Prince Charles explained to politicians that the next 18 months will decide the planet's ability to keep climate change to survivable levels with "practical action".
In order to save the world, there is a series of climate change meetings that have to end in action being taken in the next 18 months, scientists, environmentalists and Prince Charles are stating.
The Intergovernmental Panel on Climate Change (IPCC) last year reported that to keep the rise in global temperatures below 1.5C this century, emissions of carbon dioxide would have to be cut by 45% by 2030. However, there is growing concern that unless global action is taken.
“The climate math is brutally clear: While the world can’t be healed within the next few years, it may be fatally wounded by negligence until 2020,” Hans Joachim Schellnhuber, founder and director emeritus of the Potsdam Climate Institute, told the BBC.
Prince Charles, as the future head of the Commonwealth, earlier this month told foreign ministers from around the Commonwealth that “practical action is required” to avert catastrophic changes to the world’s climate.
“Ladies and gentlemen, I am firmly of the view that the next 18 months will decide our ability to keep climate change to survivable levels and to restore nature to the equilibrium we need for our survival,” he said at the meeting at Clarence House, London, UK.
“Next year’s Commonwealth Heads of Government Meeting, therefore, could not be more important and I can only say how much I look forward, I hope, to seeing you and your leaders in Kigali so that we will succeed in raising our level of ambition, while matching it with the practical action that is required.”
“I truly believe that the Commonwealth is uniquely positioned to join forces and lead the world by example. The next 18 months will see critical meetings that will collectively determine the global agenda for the coming decade,” said Prince Charles.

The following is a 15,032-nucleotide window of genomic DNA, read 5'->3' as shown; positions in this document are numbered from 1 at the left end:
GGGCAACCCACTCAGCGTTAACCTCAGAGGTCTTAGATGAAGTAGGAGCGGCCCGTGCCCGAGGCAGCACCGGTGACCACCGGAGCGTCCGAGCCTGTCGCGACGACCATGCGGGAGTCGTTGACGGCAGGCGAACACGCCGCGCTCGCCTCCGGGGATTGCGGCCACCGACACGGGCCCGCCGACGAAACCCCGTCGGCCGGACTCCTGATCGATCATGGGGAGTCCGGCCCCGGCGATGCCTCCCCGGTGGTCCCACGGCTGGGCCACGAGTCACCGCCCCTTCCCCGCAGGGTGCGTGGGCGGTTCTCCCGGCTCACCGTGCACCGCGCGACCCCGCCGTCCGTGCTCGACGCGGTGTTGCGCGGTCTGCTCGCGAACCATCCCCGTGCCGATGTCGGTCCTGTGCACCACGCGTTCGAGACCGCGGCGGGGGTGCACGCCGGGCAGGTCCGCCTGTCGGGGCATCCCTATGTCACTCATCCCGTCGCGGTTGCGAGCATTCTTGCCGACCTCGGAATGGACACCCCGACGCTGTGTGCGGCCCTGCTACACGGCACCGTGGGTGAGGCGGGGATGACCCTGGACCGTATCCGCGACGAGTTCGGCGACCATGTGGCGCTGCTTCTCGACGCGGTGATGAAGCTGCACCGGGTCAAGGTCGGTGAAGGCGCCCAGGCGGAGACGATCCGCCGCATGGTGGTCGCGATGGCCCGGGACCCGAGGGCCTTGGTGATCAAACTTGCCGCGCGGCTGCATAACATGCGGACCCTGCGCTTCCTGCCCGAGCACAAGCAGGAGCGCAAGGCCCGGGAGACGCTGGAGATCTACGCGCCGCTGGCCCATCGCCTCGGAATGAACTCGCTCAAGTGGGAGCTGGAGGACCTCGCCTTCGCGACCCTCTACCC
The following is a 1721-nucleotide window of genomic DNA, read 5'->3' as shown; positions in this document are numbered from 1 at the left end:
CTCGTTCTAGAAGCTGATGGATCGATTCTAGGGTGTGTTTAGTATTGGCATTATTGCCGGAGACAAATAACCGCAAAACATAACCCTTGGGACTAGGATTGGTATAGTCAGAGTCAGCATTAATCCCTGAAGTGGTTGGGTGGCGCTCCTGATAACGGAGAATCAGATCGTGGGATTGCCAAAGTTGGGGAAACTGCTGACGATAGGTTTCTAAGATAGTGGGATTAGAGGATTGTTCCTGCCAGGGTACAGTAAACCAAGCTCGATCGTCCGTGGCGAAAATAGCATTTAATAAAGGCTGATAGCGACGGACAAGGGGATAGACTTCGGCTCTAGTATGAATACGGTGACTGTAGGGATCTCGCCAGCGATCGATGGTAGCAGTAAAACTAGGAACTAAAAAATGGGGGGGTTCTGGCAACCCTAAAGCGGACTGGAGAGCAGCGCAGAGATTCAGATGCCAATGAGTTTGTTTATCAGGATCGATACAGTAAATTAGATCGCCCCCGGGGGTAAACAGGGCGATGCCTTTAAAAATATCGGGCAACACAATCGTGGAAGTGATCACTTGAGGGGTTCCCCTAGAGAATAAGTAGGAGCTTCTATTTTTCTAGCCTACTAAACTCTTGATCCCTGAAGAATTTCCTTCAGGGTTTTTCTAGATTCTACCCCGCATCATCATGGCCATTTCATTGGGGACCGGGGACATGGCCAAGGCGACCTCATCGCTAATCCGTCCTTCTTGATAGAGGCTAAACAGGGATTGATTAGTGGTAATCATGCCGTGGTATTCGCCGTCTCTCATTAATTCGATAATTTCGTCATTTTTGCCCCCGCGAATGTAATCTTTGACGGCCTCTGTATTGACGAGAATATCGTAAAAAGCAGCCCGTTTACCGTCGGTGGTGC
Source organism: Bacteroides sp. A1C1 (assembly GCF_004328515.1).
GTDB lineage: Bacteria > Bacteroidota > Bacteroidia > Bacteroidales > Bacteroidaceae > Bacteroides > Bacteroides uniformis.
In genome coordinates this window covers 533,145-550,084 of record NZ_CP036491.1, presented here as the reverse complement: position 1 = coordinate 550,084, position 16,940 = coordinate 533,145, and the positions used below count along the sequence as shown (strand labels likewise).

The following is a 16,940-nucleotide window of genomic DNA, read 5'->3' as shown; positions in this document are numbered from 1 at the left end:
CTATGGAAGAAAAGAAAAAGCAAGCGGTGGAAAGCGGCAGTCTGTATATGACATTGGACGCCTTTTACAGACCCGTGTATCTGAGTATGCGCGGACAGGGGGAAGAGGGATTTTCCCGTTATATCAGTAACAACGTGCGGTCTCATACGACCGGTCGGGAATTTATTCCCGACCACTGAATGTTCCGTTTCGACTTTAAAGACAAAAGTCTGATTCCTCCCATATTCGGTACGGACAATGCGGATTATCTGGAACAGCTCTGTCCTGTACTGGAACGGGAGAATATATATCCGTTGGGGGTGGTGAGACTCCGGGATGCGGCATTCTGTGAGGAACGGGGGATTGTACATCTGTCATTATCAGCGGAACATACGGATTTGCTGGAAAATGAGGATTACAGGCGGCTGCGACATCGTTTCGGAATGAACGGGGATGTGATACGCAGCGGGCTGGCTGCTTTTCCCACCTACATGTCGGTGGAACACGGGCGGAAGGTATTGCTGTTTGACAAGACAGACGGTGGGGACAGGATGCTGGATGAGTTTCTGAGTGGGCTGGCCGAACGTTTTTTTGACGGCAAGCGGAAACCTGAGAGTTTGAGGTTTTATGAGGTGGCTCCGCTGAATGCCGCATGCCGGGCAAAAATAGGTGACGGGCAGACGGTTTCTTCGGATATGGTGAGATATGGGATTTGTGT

“Next year’s Commonwealth Heads of Government meeting stands of course at a pivotal point in the middle of these events and will be an absolutely vital moment to consolidate consensus on the way forward, not least of which, will be the deliberations on how to increase the amount of private sector finance flowing towards supporting sustainable development throughout the Commonwealth.”
Before that there is a special climate summit called by United Nations Secretary General António Guterres to be held in New York City on September 23.
“The Summit will showcase a leap in collective national political ambition and it will demonstrate massive movements in the real economy in support of the agenda. Together, these developments will send strong market and political signals and inject momentum in the “race to the top” among countries, companies, cities and civil society that is needed to achieve the objectives of the Paris Agreement and the Sustainable Development Goals,” the UN stated.
“The race is on. It is a race we can win. It is a race we must win.”
The really vital meeting, considered to be one of the most important since the 2015 Paris summit, will be COP26, which will take place in the UK at the end of 2020. The UK’s former clean growth minister Claire Perry has been appointed Provisional President of COP26, a move which has gained widespread support.
As the UK energy and climate minister, Perry championed the “powering past coal alliance”, a coalition of national and local governments and businesses committed to phasing out unabated coal power, together with Canadian environment minister Catherine McKenna.
Laurence Tubiana, CEO of the European Climate Foundation, tweeted:
— Laurence Tubiana (@LaurenceTubiana) July 24, 2019
Christiana Figueres, former head of UN Climate Change and architect of the Paris Agreement, tweeted:
— Christiana Figueres (@CFigueres) July 24, 2019
“If we succeed in our bid (to host COP26) then we will ensure we build on the Paris agreement and reflect the scientific evidence accumulating now that we need to go further and faster,” said former UK Environment Secretary Michael Gove, in his last major speech in the position.
“And we need at COP26 to ensure other countries are serious about their obligations and that means leading by example. Together we must take all the steps necessary to restrict global warming to at least 1.5C.”
The global climate agreement that was signed in Paris in 2015, which Donald Trump pulled the US out of, has seen 185 states and the EU commit to improving their carbon-cutting plans by the end of the year.
Don‘t get distracted by these adorable lamas!
The greenhouse facility in the background is powered by renewable energy🌱
— UNESCO (@UNESCO) July 28, 2019